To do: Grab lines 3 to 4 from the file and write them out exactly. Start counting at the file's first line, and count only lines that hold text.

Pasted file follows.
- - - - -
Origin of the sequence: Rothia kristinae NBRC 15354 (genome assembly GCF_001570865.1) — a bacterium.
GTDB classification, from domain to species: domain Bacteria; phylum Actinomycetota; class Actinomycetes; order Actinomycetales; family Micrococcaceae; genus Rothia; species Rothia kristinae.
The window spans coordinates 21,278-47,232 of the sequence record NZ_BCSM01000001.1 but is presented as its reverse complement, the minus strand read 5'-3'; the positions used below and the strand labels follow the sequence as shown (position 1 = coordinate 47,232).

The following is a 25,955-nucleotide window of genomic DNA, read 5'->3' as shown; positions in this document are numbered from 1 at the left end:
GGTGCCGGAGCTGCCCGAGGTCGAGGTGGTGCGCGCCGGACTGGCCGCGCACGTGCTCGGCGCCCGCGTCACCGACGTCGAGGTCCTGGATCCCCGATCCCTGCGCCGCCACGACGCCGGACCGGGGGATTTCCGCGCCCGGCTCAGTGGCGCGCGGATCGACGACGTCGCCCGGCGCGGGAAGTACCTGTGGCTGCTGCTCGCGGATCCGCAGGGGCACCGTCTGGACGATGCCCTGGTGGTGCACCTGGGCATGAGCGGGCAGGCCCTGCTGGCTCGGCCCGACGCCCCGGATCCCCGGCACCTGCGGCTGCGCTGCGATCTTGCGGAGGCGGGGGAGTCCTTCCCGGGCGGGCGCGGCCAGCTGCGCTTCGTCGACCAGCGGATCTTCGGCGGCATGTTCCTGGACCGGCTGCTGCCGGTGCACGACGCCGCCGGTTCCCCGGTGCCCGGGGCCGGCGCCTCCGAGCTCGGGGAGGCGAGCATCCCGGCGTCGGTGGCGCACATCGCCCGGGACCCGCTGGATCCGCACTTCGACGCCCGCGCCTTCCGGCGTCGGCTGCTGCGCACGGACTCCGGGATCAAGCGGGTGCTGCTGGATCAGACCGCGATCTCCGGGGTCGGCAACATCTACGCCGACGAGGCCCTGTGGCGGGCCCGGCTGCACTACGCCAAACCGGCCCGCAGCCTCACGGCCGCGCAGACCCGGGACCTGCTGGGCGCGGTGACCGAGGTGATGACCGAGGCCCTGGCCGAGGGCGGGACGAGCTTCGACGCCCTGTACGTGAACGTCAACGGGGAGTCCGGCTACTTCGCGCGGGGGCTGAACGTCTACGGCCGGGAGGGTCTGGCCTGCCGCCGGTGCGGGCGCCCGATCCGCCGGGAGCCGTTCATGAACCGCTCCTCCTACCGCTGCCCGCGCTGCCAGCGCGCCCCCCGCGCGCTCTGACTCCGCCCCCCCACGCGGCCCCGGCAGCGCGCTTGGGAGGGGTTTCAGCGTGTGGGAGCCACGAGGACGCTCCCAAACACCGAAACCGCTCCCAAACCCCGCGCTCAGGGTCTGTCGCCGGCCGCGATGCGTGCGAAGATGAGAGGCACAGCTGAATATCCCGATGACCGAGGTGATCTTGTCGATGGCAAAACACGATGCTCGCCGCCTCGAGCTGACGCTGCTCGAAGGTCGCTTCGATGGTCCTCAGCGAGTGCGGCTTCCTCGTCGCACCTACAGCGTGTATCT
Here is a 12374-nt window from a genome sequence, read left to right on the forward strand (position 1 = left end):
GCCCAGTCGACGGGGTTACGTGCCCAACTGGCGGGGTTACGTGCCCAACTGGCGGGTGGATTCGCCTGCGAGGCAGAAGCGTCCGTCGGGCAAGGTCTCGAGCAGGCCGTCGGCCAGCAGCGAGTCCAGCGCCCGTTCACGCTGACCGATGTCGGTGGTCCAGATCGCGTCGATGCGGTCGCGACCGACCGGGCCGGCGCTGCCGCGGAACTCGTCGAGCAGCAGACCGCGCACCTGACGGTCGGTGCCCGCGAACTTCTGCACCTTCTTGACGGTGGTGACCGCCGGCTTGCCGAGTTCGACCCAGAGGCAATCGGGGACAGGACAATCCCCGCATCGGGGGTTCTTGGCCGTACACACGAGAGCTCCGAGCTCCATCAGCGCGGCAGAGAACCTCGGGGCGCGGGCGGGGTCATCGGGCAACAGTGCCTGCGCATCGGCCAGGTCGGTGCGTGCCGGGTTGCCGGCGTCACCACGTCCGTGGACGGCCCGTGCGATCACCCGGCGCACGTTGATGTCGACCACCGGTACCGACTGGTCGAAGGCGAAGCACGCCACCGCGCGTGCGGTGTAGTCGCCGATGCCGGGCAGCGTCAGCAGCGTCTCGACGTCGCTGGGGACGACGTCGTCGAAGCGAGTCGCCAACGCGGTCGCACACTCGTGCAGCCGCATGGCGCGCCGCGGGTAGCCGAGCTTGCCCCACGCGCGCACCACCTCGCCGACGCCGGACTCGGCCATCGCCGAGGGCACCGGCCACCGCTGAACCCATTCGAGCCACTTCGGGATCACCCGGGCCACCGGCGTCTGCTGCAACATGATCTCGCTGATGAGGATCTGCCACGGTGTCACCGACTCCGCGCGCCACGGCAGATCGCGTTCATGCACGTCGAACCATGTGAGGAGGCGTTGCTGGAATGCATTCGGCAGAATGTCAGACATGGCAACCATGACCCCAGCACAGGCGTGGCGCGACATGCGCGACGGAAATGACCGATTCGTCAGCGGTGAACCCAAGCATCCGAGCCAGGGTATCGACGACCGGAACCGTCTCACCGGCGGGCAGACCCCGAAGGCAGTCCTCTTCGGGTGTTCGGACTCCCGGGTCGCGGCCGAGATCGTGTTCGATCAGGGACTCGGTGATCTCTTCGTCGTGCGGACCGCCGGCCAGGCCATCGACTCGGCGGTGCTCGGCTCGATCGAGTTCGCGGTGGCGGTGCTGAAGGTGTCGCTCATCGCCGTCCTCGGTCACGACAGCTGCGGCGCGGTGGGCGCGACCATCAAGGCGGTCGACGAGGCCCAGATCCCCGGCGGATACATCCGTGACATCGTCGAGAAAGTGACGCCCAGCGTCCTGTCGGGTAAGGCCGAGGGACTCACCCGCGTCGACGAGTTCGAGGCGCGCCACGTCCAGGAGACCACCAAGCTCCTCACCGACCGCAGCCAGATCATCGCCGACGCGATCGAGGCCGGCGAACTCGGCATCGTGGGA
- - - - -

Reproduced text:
The window spans coordinates 21,278-47,232 of the sequence record NZ_BCSM01000001.1 but is presented as its reverse complement, the minus strand read 5'-3'; the positions used below and the strand labels follow the sequence as shown (position 1 = coordinate 47,232).

The following is a 25,955-nucleotide window of genomic DNA, read 5'->3' as shown; positions in this document are numbered from 1 at the left end: